Isaiah 43:9–12. In what sense are you a witness of Jesus Christ? What experiences in your life have shown you that He is the Savior?

It’s a great question (“how am I a witness of Christ”), but these verses have nothing to do with this question. Yet the teaching about how God as one  expressed in verses 10-11 is certainly true, not only in Old Testament days but even today.

Isaiah 49:1–9. What messages do you find in these verses that can help when your efforts and service seem to be “for nought, and in vain”? (verse 4).

Verse 1 says, “Listen, O isles, unto me; and hearken, ye people, from far; The Lord hath called me from the womb; from the bowels of my mother hath he made mention of my name.”

Latter-day Saints like to point to Jeremiah 1:5 as evidence for the the LDS preexistence. It says, “Before I formed you in the womb I knew you, before you were born I set you apart; I appointed you as a prophet to the nations.” Of course, this is talking about how God knew Jeremiah (not that Jeremiah somehow knew God as a spirit).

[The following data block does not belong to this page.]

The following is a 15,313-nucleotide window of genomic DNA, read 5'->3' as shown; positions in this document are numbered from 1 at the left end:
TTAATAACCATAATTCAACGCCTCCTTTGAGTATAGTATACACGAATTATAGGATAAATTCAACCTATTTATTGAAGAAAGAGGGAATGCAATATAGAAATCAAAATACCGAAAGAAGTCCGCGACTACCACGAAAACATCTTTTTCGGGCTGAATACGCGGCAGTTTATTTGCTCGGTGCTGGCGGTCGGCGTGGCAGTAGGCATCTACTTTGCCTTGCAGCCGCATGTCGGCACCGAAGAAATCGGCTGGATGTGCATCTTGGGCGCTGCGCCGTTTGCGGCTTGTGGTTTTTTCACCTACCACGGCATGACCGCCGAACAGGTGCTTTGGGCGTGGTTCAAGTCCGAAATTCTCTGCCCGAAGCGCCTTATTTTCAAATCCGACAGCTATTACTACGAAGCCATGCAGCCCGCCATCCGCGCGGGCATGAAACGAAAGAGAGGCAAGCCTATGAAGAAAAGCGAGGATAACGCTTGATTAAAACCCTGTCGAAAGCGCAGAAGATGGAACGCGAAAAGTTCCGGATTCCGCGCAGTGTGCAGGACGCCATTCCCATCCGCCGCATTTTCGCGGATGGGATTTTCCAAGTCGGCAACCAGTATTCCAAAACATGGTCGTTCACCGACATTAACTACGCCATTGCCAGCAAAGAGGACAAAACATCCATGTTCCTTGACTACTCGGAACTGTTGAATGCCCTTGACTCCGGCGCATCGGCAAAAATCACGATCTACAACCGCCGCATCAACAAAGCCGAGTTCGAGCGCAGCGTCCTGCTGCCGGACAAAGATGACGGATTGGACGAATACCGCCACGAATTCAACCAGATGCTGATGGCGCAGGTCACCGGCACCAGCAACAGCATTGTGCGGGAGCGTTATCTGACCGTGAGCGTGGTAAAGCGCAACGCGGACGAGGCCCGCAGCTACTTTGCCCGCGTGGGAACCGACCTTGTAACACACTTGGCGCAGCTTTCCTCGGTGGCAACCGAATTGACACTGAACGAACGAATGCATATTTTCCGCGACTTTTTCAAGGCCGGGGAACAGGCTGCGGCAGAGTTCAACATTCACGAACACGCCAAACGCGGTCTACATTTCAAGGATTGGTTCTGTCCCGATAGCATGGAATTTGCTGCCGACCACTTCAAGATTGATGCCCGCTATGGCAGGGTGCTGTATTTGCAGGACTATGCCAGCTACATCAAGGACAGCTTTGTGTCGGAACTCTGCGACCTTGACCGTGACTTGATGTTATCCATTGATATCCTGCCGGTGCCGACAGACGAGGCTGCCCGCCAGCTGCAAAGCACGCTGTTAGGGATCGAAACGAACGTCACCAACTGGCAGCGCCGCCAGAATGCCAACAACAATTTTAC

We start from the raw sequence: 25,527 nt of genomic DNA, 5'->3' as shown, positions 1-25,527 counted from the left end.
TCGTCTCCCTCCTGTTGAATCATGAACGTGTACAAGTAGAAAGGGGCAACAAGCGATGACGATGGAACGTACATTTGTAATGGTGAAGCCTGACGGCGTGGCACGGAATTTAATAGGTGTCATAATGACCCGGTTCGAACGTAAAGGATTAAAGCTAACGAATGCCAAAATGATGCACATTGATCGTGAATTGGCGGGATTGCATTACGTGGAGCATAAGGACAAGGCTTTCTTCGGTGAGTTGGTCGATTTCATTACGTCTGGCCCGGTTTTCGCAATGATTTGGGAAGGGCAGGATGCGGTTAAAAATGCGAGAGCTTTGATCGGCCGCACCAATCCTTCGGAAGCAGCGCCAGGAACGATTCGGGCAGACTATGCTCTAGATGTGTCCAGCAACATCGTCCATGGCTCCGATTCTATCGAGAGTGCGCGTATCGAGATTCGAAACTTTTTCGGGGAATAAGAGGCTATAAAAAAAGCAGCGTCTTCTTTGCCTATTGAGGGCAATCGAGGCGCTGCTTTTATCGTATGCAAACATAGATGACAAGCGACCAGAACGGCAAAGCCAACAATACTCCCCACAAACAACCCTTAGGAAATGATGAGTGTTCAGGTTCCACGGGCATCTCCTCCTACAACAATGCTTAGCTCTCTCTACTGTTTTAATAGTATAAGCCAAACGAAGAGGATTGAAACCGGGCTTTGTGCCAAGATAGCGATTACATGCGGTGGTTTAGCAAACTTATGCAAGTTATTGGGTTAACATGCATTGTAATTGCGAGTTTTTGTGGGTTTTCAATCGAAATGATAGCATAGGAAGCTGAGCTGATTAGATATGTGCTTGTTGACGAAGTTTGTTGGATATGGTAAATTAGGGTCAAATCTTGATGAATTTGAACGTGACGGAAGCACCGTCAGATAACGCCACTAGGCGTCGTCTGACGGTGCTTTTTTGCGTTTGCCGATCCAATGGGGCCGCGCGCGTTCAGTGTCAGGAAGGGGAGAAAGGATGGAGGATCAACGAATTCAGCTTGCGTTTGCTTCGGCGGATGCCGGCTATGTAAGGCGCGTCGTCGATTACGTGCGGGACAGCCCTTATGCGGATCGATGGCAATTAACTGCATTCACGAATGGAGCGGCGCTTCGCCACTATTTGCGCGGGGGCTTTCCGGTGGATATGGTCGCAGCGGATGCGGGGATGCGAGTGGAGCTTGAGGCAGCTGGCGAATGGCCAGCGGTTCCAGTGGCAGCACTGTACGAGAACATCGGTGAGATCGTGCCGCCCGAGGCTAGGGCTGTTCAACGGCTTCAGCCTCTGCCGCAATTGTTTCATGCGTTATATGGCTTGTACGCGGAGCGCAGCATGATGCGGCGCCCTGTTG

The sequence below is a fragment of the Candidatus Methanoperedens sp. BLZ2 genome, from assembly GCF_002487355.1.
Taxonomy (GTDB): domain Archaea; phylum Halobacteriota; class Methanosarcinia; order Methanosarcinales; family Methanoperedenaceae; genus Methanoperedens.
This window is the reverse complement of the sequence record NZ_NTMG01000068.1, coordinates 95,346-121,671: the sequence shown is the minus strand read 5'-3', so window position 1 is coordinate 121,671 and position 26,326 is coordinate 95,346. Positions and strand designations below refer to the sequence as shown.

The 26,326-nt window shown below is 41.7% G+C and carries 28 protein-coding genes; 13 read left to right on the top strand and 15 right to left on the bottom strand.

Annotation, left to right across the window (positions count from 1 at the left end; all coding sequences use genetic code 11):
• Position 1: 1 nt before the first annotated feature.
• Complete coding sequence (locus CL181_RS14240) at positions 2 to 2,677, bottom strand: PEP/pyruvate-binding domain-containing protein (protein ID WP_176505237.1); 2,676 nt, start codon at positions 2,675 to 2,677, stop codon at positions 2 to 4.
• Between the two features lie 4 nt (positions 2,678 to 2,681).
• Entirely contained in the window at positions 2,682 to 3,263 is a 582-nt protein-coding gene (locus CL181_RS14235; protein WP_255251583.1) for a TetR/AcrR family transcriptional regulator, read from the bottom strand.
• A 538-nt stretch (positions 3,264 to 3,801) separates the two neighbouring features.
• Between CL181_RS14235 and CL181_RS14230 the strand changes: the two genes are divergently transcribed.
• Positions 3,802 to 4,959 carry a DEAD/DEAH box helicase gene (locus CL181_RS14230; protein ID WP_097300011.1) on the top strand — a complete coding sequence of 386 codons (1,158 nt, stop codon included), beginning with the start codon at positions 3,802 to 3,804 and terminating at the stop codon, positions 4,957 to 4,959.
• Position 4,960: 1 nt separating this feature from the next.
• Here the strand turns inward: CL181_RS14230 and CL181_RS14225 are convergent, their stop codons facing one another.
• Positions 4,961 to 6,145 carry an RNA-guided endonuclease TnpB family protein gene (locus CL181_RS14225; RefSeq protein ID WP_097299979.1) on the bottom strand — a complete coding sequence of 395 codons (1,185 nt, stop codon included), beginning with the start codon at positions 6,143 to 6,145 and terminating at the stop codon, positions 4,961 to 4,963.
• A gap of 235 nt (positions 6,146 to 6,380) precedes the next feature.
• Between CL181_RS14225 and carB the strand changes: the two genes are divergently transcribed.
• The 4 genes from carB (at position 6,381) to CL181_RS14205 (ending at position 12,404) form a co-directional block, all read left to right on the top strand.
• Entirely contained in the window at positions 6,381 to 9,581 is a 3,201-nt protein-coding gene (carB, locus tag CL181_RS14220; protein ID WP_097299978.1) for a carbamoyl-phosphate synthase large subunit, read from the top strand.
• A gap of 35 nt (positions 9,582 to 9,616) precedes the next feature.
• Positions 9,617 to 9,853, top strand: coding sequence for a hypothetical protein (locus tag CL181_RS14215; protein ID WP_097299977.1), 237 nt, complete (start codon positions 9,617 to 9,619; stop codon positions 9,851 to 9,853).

People get their names from their parents or guardians. This verse doesn’t mean that believers were not “chosen us in him before the foundation of the world” (Ephesians 1:4), or “called” as it says here. Jeremiah 1:5 says this calling–accomplished by God, not by us through supposed obedience in a previous spirit world–took place even before entrance into the womb. This act is accomplished by God, not by humans. We did not somehow choose the plan of salvation offered by Jesus over what was offered by Lucifer.
There is absolutely no evidence for spirit preexistence that can be documented from the Bible nor, for that matter, the Book of Mormon.
As far as verse 4, this is not talking specifically about each person who has ever lived but rather Isaiah the prophet.

Ideas for Family Scripture Study and Home Evening

Isaiah 40:28; 43:14–15; 44:6.

What names or titles of Jesus Christ do we find in these verses? What does each name teach us about Him?